Oscilloscope measurements and use of a two tone generator.

Probe on the T1 collector
Apply the two tone generator to C1 so that the clipped HF signal is not saturated.
In principle, this should correspond to an input level on C1 of 150 mV maximum.

Probe on output L1/C16
1300 Hz on C1, about 80 mV.
Adjust C20 for the most regular wave form and the highest amplitude.
I also did it with the two tone generator, it works.

Probe on C11
We should now measure 453.7 kHz (it depends on the previous setting and the bandwidth of the filter).
The C11 output amplitude is around 500 mV at 455 kHz and quickly decreases above.
But it will be slightly greater at 453.7.
Note that 453.4 corresponds to a audio frequency centered on 1000 Hz
454 is suitable for a frequency centered on 1600 Hz (the modulation will therefore be acute).
454.7 corresponds to a compromise between the two (1300 Hz) and is suitable for most modulations.

Modules level adjustment
Input microphone, compressor position
Probe on C1,
Adjust R14/R1 so as not to exceed 150 mV (R14 is useful for limiting the sensitivity to ambient noise of the microphone).

Then microphone at the input, preamplifier/AGC position
Probe on C1,
Adjust R15/R16 so as not to exceed 150 mV (R15 is useful for limiting the sensitivity to ambient noise of the microphone).

R6 is adjusted to obtain a level consistent with the position off of the circuit (microphone alone) or depending on the desired level at the input of the transceiver if it does not have mic gain.

Some pictures

Illustrating the construction as well as some measures.



As a local listening on a receiver (Yupiteru MVT7100) placed in such a way that its s'meter practically does not deviate, the FT891 being on fictitious load.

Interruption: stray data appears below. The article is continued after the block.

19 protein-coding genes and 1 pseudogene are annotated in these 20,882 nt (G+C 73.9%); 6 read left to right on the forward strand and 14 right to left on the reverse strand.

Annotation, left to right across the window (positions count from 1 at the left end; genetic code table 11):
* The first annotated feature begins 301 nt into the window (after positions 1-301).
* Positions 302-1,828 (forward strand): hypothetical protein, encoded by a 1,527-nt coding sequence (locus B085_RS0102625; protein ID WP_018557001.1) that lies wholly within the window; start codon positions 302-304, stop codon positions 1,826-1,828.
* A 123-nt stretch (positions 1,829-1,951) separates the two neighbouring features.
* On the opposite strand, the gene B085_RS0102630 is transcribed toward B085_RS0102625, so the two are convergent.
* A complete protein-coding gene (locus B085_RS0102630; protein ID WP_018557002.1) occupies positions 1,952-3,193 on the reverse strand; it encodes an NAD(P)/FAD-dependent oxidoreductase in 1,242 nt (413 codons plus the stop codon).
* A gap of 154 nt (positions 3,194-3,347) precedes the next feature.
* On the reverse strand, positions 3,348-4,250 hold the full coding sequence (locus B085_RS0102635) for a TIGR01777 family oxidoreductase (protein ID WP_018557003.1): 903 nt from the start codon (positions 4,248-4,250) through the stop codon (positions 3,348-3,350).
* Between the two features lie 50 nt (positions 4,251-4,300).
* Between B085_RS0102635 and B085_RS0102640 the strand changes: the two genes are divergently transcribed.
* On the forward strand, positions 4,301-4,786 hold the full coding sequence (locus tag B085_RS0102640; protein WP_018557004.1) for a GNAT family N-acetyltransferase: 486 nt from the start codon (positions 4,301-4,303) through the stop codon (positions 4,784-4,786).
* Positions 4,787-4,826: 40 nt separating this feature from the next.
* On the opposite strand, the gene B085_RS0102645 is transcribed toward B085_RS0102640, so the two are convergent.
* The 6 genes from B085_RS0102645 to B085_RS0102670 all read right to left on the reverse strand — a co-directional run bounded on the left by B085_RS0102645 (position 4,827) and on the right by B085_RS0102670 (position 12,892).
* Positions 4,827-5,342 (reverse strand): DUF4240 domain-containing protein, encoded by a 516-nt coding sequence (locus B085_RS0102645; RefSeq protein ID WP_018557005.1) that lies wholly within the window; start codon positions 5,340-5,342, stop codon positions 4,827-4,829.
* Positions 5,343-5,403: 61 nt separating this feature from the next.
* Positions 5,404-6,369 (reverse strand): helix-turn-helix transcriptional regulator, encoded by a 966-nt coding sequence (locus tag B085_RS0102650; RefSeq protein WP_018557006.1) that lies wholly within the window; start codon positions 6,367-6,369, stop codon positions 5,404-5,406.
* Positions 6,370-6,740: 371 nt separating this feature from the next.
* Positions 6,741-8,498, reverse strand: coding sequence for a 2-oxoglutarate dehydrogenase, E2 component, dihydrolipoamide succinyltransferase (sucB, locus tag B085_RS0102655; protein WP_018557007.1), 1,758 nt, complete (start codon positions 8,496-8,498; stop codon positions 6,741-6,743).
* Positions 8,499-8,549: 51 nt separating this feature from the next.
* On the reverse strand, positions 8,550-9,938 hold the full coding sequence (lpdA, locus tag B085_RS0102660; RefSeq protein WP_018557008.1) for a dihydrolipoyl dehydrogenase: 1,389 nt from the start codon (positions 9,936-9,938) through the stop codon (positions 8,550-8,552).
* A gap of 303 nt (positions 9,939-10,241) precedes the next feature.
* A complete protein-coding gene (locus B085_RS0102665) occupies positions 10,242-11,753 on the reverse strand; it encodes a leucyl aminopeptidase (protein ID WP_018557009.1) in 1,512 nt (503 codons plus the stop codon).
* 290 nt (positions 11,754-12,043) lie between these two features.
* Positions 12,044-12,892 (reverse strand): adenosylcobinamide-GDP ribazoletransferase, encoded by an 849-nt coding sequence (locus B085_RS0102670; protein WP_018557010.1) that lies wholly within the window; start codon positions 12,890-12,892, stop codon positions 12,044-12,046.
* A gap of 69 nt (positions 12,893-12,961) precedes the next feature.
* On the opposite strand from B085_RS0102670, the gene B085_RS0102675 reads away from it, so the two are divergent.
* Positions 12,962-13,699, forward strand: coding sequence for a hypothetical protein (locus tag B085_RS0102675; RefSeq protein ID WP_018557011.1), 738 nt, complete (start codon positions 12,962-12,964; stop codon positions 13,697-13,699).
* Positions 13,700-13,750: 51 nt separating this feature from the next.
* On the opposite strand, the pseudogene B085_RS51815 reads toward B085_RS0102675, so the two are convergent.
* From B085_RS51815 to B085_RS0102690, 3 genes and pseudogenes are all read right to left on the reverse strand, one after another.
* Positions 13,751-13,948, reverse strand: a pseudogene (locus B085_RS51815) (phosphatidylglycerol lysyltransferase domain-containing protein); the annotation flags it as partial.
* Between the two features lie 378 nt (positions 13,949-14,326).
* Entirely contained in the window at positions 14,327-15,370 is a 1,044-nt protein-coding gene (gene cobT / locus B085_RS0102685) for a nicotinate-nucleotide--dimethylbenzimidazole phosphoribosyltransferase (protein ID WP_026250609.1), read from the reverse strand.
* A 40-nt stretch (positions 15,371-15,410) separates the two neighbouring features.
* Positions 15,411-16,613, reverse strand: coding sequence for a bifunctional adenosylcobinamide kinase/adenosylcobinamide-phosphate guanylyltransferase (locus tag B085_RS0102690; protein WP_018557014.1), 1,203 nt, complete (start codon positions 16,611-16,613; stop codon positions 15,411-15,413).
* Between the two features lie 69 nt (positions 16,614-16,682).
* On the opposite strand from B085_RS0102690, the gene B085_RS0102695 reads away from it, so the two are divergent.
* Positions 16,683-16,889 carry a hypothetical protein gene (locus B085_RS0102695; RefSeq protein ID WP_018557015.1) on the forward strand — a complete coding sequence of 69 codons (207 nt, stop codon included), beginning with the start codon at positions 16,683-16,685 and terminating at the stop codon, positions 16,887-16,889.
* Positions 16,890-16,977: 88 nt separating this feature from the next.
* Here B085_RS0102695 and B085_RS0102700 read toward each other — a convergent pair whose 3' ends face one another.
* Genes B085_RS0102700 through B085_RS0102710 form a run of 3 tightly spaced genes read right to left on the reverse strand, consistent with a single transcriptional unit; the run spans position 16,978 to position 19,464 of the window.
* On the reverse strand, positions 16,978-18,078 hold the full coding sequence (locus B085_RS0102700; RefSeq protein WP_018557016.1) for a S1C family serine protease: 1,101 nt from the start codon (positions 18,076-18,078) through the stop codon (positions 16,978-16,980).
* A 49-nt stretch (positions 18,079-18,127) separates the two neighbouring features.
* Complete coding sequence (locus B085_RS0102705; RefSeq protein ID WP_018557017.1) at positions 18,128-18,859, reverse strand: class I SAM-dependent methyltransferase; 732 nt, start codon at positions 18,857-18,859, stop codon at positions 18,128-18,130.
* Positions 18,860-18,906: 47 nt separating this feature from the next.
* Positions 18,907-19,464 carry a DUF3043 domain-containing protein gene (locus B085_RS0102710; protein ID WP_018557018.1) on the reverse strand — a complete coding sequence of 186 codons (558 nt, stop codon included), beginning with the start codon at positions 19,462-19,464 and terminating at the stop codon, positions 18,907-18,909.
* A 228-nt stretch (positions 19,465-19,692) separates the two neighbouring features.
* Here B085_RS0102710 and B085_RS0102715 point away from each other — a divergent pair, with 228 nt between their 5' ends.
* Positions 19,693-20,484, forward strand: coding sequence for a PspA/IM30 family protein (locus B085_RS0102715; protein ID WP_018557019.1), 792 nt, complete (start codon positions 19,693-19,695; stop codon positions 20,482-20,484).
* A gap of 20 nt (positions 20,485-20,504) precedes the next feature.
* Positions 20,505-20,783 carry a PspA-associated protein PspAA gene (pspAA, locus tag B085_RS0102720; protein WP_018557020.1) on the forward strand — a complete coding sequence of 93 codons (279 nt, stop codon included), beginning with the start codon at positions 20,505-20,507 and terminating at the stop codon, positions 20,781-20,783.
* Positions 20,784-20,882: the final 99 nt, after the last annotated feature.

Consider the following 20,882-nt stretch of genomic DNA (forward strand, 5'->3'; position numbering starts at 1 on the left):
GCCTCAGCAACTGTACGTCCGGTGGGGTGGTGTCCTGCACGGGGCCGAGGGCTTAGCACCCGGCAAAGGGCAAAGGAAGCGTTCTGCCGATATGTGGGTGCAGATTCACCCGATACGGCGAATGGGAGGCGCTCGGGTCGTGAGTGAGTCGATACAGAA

The recording is made via a magnetic loop placed on its speaker. The microphone test alone, then of the two positions of the RF Clipper gives a fairly blatant result.

The second was carried out with more difficult conditions, the reception noise being greater while the received signal is even lower. Thus, with the microphone alone, it is even sometimes difficult to understand what I say. We better understand the potential of this kind of device which turns out to be very useful when the noise level is important.


In practice, the result is quite surprising. The compromise between quality and efficiency remains at the service of increased intelligibility and we find the 6db gain as if we had multiplied by four the power of the transmitter.

But we must not lose that if the average power increases, the final stage of the transmitter is much more requested. It is therefore preferable to relieve it by avoiding full power.

I personally adopted the following method: on fictitious load, I adjust the microphone gain of the transceiver in such a way that whistling on the microphone, the power does not exceed 70 watts with the clipper triggered.

I then see a modulation power around 60 watts while the ALC does not move at all. In use, the transmitter never comes out more than 70 watts and it does not overheat.



DSB means "double sideband". This is generally what a modulator produces: an AM signal from which the carrier is removed. Only the two side strips remain, one of which is then filtered to choose the upper (USB) or lower (LSB) side strip. We then speak of SSB (Single Sideband).

Here is an article about the modulation of a signal (Wikipedia).


FT-250 Sommerkamp, a Tube HF transceiver (16). This dates from 1977, probably one of the last manufactured. Its restoration has been done in several stages but it is now in a good place in the station :

FT-250 Sommerkamp


Microphone amplifier module with AGC :

MAX9814 module préampli à CAG

See on for information.


MVT-7100 Yupiteru

Scanner 53 kHz - 1650 MHz, AM/FM/WFM/SSB/CW

MVT 7100 Yupiteru

Description on Rigpix.


The Q factor expresses the quality of an RLC circuit and is defined at its resonance. If this factor is high, the bandwidth is reduced. It also represents the ratio of the measured voltages on the circuit at the resonance and that of the source.


His article about clipper :



Preamp compressor with SSM 2167 circuit :


You can find it easily on ebay.